The material, made up of two layers of carbon one atom thick, has attracted the attention of physicists around the world for its intriguing ̵1; and potentially operational – conductive properties.
Dr. Fang Zhang, an associate professor of physics at the School of Natural and Mathematical Sciences at the University of Texas at Dallas, and Ph.D. Photography of nature describing the ability of twisted bilayer graphene to make changes in electric current in response to light of infrared light.
From one to two layers
Graphene is a single layer of carbon atoms arranged in a flat honeycomb pattern, where each hexagon is formed by six carbon atoms at its vertices. Since the first isolation of graphene in 2004, its unique properties have been intensively studied by scientists for potential use in advanced computers, materials and devices.
If two sheets of graphene are stacked on top of each other and one layer rotates so that the layers are not slightly aligned, the resulting physical configuration, called twisted two-layer graphene, gives electronic properties that are significantly different from those developed by one layer alone or two aligned layers.
“Graphene has been of interest for about 15 years,” Zhang said. “One layer is interesting to study, but if we have two layers, their interaction should make physics much richer and more interesting. That’s why we want to study two-layer graphene systems.”
A new field appears
When the layers of graphene are uneven, a new periodic grid design is obtained, which is called a moire pattern. The moire pattern is also a hexagon, but it can consist of more than 10,000 carbon atoms.
“The angle at which the two layers of graphene are unequal, the angle of rotation, is critical to the electronic properties of the material,” Wang said. “The smaller the angle of rotation, the greater the frequency of the moire.”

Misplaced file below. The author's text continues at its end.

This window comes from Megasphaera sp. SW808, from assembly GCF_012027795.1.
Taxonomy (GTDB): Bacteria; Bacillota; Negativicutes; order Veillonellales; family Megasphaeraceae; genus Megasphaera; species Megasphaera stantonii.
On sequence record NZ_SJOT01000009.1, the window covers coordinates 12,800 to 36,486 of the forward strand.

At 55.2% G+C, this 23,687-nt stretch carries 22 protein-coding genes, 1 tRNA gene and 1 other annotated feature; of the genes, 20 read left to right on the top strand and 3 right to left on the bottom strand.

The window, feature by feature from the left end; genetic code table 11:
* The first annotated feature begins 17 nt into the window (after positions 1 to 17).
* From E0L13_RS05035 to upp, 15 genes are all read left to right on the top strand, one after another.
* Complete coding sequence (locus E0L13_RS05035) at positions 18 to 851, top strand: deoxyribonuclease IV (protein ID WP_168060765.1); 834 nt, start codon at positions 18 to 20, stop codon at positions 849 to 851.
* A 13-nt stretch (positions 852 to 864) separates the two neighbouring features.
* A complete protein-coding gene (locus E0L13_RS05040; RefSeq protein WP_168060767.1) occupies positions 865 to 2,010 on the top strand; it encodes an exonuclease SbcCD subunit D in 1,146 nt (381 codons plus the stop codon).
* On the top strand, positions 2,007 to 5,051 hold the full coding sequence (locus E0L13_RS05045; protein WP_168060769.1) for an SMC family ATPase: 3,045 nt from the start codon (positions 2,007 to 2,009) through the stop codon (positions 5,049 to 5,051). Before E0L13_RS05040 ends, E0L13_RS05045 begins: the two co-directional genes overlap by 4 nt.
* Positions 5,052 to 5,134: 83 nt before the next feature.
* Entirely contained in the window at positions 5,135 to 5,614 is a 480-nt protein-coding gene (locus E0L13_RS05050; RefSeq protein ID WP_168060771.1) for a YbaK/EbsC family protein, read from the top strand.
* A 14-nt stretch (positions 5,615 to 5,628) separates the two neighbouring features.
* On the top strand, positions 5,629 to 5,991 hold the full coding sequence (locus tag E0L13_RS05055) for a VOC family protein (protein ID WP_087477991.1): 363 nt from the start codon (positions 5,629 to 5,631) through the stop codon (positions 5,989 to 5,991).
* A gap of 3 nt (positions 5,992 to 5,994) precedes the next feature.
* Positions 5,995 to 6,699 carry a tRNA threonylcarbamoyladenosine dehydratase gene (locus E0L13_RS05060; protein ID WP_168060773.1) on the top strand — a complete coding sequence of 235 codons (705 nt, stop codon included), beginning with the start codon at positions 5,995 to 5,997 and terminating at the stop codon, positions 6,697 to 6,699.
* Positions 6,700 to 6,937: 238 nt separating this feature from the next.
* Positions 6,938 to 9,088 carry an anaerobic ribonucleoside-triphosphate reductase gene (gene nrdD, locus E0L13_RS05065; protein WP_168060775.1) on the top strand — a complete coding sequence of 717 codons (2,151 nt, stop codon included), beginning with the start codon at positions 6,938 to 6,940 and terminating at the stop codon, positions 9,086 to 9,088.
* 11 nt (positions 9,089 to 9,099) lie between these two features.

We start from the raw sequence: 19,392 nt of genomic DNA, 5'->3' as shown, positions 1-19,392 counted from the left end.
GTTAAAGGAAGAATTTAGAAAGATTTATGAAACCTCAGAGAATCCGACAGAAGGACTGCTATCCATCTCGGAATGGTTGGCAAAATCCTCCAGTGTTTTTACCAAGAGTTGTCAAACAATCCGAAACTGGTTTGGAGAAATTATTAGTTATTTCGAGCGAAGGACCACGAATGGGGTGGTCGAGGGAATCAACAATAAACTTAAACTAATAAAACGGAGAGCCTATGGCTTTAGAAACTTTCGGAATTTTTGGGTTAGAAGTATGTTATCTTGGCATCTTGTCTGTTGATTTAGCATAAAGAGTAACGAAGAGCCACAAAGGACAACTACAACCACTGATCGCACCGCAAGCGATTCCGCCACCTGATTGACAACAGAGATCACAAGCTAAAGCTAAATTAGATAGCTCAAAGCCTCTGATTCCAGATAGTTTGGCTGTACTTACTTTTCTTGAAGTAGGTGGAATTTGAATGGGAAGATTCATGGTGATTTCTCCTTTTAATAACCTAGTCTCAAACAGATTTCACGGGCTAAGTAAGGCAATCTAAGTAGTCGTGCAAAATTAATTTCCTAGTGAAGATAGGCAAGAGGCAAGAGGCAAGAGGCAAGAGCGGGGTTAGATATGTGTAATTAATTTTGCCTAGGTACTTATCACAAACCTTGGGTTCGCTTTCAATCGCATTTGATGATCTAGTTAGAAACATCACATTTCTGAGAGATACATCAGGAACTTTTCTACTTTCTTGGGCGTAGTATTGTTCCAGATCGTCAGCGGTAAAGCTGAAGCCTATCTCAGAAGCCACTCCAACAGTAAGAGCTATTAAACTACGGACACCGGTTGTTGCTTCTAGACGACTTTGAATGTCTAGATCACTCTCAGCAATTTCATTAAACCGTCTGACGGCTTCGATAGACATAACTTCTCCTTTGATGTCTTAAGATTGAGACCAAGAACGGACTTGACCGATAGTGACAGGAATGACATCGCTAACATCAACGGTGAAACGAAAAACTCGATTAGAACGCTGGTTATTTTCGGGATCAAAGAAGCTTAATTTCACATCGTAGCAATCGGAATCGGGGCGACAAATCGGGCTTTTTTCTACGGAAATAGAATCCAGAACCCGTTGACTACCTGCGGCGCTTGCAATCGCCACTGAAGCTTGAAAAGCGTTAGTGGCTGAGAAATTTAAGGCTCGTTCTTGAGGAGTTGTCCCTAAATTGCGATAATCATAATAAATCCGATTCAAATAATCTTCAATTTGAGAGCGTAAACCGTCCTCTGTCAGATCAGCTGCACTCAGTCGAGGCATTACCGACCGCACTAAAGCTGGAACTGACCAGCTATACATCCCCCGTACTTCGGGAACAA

Unusual effects of specific angles of rotation on the behavior of electrons were first proposed in an article in 2011 by Dr. Allan MacDonald, Professor of Physics at UT Austin, and Dr. Rafi Bistritzer. Zhang witnessed the birth of this industry as a doctoral student of the McDonald’s.
“At the time, others didn’t really pay attention to the theory, but now it’s probably the hottest topic in physics,” Zhang said.
In that 2011 study, MacDonald and Bistritzer predicted that the kinetic energy of electrons could disappear in two-layer graphene, interspersed with a so-called “magic angle” of 1.1 degrees. In 2018, researchers at the Massachusetts Institute of Technology proved this theory by finding that shifting two layers of graphene by 1.1 degrees yielded a two-dimensional superconductor, a material that conducts electricity without resistance and without energy loss.
In an article on Science in 2019, Zhang and Wang, along with Dr. Jenny Lau’s group at Ohio State University, showed that when shifted by 0.93 degrees, twisted bilayer graphene detects both superconducting and insulating states, thereby greatly expanding the magic angle.
“In previous work, we’ve seen both superconductivity and insulation. That’s what makes the study of twisted bilayer graphene such a hot field – superconductivity. The fact that you can manipulate pure carbon for superconductivity is amazing and unprecedented,” Wang said.
New findings of UT Dallas